Lines are a fact of convention life, and with more attendees than all but four NFL stadiums hold, I expected some lines to be interminable. What I didn’t expect, though maybe I should have, was a line to get into a building. Vendors and artists occupy three floors of Americas Mart 2, and last year, the fire marshall shut down the building one day because it was at capacity. To prevent that this year, DragonCon staffers were funneling people into a line outside, letting them in a few at a time. It was a workable but maddening solution. One vendor told me that, next year, the artists will be moved to the fourth floor of Americas Mart, which is an excellent idea. Spreading out attendees over more of the building should curb the overcrowding problem.

After being unable to interview guests last year, I was scheduled for two this year: Marina Sirtis and Jonathan Frakes. Remembering that only one of my two interviews in 2015 took place, I was cautiously optimistic. Turns out the caution was warranted, as was naked fury, because both Marina and Jonathan cancelled. Another reporter told me she had an interview with Gates McFadden, who simply didn’t show up.

To all DragonCon celebs: I know conventions aren’t your vacations. You are working while you’re there. I am working too, and I can’t do my work if you blow off a media session. Remember when you were young actors, struggling to make your way? People helped you, right? So pay that forward–help us. We’re not Nightline anchors. We need the exposure your interviews give us. I can’t speak for all reporters, but I make my interviews short and anodyne, possibly enjoyable. So if you agree to an interview, please keep it. That’s all we–I–ask.

This year was my seventh DragonCon, and despite my cavils, I love it. The show gets better every year. If you have the chance to attend, do it. Don’t say you’ll think about it. Don’t say you want to read more of my reviews first. Just go. But keep reading my reviews. And take a look at the pictures below. Talk to you soon.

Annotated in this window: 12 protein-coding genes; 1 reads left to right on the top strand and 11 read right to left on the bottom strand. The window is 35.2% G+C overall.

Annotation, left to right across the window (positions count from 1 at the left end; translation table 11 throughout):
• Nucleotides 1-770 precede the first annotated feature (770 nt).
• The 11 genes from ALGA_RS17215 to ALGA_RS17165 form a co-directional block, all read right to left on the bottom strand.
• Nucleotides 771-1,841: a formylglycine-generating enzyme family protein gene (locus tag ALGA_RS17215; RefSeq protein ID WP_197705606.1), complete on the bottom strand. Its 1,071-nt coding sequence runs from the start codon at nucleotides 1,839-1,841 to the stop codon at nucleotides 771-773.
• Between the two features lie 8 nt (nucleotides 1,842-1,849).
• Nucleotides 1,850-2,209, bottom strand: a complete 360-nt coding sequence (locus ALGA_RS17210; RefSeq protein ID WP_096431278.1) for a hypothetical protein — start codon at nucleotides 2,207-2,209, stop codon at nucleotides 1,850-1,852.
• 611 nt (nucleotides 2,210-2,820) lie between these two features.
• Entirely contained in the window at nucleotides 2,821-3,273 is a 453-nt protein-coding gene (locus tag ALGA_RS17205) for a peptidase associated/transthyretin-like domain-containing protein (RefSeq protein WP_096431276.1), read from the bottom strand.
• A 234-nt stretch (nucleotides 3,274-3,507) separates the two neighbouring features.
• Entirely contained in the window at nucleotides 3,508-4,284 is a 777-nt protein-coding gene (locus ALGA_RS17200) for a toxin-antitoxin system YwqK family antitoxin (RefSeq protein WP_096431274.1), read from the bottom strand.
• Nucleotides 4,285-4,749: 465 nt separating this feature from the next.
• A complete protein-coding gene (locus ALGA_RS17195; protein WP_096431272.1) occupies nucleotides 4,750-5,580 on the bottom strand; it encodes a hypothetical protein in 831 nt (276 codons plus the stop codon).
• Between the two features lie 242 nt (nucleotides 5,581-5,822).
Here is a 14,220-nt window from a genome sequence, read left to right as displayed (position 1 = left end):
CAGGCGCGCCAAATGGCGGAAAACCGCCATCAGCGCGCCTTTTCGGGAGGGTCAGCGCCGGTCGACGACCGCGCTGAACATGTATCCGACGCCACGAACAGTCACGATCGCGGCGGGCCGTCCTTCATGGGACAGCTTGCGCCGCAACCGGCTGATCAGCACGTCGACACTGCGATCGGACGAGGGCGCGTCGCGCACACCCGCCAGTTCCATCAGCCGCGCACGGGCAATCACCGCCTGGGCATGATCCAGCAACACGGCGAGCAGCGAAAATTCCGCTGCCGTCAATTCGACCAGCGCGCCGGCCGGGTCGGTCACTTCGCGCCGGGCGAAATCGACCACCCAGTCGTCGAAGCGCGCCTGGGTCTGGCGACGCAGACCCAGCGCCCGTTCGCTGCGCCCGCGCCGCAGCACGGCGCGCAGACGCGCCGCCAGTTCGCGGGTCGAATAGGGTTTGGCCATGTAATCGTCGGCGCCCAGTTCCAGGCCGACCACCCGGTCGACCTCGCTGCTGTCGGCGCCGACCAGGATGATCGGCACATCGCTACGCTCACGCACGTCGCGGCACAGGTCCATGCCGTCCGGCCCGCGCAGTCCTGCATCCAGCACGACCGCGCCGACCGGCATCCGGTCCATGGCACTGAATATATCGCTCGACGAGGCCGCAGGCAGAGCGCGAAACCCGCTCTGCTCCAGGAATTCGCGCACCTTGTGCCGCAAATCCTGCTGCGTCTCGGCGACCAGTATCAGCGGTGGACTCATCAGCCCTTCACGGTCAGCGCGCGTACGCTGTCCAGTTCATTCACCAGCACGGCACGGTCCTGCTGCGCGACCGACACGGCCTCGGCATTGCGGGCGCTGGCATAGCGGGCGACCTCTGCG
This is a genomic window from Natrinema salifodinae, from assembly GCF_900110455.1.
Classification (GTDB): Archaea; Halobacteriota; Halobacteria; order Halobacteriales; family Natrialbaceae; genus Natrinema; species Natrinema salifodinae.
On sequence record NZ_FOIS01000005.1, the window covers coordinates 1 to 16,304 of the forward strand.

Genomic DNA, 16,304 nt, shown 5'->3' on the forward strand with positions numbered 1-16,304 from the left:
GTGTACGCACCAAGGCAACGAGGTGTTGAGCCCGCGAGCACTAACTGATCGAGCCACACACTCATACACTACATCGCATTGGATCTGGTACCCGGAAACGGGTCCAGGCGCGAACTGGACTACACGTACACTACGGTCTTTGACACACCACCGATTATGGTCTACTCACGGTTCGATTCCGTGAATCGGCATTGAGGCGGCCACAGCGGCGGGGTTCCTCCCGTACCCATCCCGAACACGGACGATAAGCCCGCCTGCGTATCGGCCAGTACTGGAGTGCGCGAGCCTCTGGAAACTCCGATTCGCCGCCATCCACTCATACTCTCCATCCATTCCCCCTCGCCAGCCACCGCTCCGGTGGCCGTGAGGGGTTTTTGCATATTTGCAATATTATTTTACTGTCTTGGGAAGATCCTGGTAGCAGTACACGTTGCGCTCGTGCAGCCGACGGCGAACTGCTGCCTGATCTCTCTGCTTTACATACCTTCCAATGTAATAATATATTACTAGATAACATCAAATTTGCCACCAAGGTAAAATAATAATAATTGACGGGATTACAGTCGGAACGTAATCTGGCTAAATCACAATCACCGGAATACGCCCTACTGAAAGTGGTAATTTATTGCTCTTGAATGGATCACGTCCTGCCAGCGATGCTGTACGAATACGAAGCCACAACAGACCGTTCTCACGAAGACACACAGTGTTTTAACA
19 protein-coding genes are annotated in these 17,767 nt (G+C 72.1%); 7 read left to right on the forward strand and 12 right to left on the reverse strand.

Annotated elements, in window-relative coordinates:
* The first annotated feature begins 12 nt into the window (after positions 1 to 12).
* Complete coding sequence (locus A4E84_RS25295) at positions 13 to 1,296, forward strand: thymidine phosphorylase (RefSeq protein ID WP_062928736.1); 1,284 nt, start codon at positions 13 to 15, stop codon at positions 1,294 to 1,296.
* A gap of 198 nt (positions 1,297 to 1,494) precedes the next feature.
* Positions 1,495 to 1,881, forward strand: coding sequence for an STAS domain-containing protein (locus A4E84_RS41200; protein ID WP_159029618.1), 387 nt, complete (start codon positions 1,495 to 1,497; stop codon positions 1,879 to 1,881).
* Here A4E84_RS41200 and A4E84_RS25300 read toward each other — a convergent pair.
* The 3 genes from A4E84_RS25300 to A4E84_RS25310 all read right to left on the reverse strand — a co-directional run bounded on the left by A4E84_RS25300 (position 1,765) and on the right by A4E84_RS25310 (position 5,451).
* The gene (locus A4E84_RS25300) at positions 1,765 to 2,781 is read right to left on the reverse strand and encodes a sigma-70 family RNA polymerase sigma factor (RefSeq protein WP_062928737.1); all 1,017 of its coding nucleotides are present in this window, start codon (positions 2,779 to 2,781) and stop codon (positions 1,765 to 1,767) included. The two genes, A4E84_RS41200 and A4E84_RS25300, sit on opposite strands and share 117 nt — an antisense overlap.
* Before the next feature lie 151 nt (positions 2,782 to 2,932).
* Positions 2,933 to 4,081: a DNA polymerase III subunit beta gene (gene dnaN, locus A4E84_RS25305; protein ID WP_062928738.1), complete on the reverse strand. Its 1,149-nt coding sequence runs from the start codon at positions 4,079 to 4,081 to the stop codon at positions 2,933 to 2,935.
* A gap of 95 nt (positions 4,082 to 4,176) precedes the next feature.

Me with my colleague, Michaela McPherson. Check out her interview with Jai Nitz, creator of Suicide Squad’s El Diablo, on Convention Scene.

 

Cool board, bro.

 

Where’s Harley Quinn when you need her?

 

Never seen Marry Poppins and Bert cosplayers before. Excellent!

 

Excuse me, sir. Why is your suitcase wiggling?

 

Believe it or not, this is the first year I’ve seen a dragon at DragonCon.

 

When Michaela wanted to enter the armory, I told her she was axing for trouble.

 

When the rum is gone, you can buy more in the hotel bars . . . or from this guy.

 

Me Grimlock say, “Rawr.”

 

This guy is most definitely not a member of Hair Club for Men.

 

Before and after

 

DragonCon hoststhe Robert A. Heinlein “Pay It Forward” blood drive, which reached a milestone this year: 25,000 donors since 2002.

The Crystal Ball Fantasy Masquerade

January 25, 2017 by  
Filed under Convention News, Cosplay, Georgia

Dragon Con and MomoCon present a night of fun and fantasy at The Crystal Ball, a formal event at the world famous Georgia Aquarium Oceans Ballroom on February 25th, 2017 at 7:00 PM!

The night will be alive with hosts of costumed fairies and fae in their best formal attire, framed by the gentle creatures of the deep from all sides, dancing the evening away to orchestral favorites and some secret gems. Each woodland faun and goblin king will be dining on heirloom greens with the cursed blood oranges, toasted pecans, and roquefort, the finest of stewed ovine (or braised short ribs) or vegetarian option for our elven friends, finished with the legendary lemon souffle tart, which opens it’s delicate pastry only once every thousand years for a chosen few.

For the dwarves of the party, a cash bar is available for the evening with brew, ale, wine, and assorted cocktails. The night will come alive with the orchestral stylings of the most popular of entertainment, including ballroom arrangements from The Lord of the Rings, Final Fantasy, Harry Potter, The Legend of Zelda, Miyazaki movies, and many many more, with a full dance floor on which to take your favorite necromancer or lamia for a swinging good time!

VIP access is available, including a special VIP gift bag with custom event artisan-etched glassware, commemorative cloisonne pin, drink ticket, and special reserved seating.

Dinner consists of a three course meal, with the main dish featuring beef (vegan and vegetarian options are available). Dinner will begin at 8:30pm. VIP exclusive hors d’oeuvres are available at 7:00 PM.

Tickets available now while supplies last

DragonCon 2015 Report (with an Interview with Caroll Spinney)!

Comments Off on DragonCon 2015 Report (with an Interview with Caroll Spinney)!

DragonCon log
It started with my friend John, whom you may remember as my sometime convention companion. He was with me at Minneapolis Wizard World and at Spooky Empire in Orlando, where we discussed the popularity of horror movies while waiting to meet Tobin Bell.